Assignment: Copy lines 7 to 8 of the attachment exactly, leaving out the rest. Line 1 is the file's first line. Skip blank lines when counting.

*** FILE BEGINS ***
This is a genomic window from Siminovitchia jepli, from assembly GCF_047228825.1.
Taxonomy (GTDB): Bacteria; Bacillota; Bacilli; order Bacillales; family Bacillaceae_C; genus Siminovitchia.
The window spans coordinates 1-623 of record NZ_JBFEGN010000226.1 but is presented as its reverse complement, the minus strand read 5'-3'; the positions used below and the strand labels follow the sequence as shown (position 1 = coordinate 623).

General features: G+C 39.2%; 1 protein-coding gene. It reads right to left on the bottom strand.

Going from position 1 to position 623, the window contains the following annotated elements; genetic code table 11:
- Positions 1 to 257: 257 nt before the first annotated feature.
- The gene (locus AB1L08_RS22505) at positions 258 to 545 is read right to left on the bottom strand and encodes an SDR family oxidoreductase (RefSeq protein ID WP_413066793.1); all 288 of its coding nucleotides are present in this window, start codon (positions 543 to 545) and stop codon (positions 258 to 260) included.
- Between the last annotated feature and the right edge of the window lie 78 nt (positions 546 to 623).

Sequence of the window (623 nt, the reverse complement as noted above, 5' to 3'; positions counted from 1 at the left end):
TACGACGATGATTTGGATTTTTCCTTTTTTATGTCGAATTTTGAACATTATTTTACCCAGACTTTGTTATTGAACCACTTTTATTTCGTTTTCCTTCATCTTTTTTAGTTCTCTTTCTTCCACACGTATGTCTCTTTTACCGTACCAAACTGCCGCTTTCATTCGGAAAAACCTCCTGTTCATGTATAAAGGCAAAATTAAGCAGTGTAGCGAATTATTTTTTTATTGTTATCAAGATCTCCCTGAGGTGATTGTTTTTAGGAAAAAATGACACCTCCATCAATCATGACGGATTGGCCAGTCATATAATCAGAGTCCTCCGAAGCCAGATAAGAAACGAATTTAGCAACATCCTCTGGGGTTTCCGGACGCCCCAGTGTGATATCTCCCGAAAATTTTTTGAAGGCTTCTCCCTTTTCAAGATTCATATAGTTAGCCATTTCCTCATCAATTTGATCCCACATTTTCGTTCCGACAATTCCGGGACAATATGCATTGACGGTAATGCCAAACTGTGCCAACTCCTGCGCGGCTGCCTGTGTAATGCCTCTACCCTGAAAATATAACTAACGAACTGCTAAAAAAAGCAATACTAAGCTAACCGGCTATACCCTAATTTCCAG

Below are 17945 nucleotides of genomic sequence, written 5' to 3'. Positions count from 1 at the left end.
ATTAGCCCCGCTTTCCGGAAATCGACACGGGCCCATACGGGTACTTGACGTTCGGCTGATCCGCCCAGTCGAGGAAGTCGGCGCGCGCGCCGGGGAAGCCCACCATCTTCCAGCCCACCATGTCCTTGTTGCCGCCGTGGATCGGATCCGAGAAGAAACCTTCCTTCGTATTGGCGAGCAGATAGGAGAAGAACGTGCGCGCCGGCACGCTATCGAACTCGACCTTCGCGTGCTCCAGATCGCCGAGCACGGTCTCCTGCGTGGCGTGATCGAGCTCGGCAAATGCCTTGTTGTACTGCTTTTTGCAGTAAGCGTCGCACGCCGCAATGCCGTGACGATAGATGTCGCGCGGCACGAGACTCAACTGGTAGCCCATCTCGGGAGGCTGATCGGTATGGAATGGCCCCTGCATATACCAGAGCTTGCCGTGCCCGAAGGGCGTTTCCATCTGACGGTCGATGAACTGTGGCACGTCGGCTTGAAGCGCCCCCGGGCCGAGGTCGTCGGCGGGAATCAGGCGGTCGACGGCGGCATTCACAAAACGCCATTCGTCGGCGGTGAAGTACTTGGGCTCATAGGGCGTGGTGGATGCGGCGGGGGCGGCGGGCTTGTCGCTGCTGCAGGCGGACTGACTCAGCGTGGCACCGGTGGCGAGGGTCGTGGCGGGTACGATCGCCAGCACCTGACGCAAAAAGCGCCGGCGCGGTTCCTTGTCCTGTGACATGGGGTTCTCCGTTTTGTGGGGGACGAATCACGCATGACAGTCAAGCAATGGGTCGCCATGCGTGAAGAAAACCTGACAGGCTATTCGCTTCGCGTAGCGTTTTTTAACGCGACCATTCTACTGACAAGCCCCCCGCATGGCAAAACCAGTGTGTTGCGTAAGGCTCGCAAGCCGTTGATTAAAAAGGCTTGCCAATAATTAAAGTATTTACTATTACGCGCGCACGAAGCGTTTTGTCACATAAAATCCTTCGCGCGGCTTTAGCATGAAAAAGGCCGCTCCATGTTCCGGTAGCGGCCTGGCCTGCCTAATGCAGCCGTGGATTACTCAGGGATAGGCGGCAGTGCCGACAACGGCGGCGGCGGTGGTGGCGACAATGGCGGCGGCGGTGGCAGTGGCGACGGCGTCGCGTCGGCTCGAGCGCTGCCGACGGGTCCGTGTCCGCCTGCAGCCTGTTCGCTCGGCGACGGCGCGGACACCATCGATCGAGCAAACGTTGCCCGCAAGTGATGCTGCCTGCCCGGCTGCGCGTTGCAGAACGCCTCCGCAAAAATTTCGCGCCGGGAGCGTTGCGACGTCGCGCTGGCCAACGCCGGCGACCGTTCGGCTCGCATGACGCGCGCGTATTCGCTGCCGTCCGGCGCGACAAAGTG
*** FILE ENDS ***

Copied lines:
- The gene (locus AB1L08_RS22505) at positions 258 to 545 is read right to left on the bottom strand and encodes an SDR family oxidoreductase (RefSeq protein ID WP_413066793.1); all 288 of its coding nucleotides are present in this window, start codon (positions 543 to 545) and stop codon (positions 258 to 260) included.
- Between the last annotated feature and the right edge of the window lie 78 nt (positions 546 to 623).